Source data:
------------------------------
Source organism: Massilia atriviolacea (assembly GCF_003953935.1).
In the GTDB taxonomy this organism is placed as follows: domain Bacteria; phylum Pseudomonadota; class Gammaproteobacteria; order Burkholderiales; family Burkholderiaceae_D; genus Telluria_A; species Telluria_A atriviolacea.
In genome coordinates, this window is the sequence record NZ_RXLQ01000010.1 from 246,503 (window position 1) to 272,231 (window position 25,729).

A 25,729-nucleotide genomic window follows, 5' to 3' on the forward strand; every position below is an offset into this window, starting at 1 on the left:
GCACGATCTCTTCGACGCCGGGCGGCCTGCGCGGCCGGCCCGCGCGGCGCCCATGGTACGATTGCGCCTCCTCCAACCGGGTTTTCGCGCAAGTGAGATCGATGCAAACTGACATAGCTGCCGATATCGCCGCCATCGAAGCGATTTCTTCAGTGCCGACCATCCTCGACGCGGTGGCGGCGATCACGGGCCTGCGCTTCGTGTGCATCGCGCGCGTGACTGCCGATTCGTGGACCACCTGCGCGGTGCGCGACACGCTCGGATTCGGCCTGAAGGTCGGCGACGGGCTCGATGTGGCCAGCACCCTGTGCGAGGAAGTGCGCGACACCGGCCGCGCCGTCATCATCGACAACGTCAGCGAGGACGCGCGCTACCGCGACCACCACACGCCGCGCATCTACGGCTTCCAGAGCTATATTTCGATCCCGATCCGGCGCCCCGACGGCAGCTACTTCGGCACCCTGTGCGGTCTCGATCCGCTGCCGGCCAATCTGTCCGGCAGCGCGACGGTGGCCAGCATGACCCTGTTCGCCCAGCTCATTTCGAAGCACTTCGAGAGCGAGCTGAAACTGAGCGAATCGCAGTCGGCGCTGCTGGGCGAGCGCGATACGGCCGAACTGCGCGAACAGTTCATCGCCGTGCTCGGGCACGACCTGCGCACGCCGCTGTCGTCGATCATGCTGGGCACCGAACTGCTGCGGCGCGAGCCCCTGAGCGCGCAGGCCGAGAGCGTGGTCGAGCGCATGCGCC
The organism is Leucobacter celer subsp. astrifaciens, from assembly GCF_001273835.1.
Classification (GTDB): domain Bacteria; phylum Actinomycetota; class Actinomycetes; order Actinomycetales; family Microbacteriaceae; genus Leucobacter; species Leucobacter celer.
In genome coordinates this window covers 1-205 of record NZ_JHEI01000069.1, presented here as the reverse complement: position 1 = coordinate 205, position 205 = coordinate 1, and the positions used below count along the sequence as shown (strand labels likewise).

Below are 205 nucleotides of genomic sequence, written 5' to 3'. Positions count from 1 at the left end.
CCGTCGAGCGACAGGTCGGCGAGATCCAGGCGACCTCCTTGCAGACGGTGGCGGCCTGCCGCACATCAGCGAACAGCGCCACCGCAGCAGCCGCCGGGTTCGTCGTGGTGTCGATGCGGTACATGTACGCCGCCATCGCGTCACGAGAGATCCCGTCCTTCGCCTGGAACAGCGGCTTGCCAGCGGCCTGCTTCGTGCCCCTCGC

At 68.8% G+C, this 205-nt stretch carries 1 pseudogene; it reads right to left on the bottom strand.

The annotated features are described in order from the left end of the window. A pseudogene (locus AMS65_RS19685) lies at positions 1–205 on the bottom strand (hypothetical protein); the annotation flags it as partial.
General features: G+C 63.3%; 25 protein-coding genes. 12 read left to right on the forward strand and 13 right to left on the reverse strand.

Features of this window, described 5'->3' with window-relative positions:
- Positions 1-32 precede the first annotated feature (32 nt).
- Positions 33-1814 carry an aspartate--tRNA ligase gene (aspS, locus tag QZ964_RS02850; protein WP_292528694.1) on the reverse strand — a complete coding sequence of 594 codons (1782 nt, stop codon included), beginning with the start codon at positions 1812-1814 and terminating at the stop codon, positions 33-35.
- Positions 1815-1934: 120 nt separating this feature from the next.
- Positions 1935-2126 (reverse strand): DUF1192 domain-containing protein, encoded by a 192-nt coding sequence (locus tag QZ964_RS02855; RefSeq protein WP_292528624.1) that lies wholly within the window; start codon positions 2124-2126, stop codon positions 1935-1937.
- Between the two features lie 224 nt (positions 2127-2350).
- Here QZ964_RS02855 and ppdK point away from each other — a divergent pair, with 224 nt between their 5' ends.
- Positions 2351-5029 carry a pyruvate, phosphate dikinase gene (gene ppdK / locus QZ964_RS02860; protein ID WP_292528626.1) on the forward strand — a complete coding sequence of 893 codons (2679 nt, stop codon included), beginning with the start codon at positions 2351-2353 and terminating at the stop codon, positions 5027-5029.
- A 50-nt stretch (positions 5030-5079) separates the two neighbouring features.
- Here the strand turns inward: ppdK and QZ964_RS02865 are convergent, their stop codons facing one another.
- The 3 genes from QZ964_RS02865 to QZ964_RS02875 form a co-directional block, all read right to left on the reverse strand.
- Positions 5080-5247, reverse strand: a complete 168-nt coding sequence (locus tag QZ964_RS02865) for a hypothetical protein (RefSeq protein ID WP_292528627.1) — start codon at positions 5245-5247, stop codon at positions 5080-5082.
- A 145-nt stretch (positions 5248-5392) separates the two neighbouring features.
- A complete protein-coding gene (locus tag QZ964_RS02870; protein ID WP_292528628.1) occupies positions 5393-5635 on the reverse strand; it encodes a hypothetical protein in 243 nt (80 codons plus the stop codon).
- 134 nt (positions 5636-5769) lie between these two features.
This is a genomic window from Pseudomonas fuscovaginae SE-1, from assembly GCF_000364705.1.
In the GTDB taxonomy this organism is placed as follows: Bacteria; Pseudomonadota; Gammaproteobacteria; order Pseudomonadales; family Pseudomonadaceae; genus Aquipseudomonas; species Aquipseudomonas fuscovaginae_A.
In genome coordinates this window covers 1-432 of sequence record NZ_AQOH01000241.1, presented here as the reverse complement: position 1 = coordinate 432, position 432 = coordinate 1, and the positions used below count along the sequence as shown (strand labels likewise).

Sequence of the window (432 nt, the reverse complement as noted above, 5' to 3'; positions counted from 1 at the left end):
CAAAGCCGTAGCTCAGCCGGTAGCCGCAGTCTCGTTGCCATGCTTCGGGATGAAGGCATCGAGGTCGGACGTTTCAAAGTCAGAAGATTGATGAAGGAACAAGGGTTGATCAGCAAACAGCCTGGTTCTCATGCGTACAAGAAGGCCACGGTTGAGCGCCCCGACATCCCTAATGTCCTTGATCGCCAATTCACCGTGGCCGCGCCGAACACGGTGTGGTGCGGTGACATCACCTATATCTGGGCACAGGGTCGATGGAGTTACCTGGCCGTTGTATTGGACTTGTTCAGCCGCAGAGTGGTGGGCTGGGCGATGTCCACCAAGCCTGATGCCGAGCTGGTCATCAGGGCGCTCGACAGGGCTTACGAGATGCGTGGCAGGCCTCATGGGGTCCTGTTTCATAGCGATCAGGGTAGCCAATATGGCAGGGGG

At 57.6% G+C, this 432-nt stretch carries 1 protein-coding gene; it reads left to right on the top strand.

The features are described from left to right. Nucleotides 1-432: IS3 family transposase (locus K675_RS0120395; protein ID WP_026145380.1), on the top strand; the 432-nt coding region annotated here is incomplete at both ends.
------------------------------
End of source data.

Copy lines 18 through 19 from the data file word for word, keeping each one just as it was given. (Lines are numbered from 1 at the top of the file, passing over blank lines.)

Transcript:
- Positions 1935-2126 (reverse strand): DUF1192 domain-containing protein, encoded by a 192-nt coding sequence (locus tag QZ964_RS02855; RefSeq protein WP_292528624.1) that lies wholly within the window; start codon positions 2124-2126, stop codon positions 1935-1937.
- Between the two features lie 224 nt (positions 2127-2350).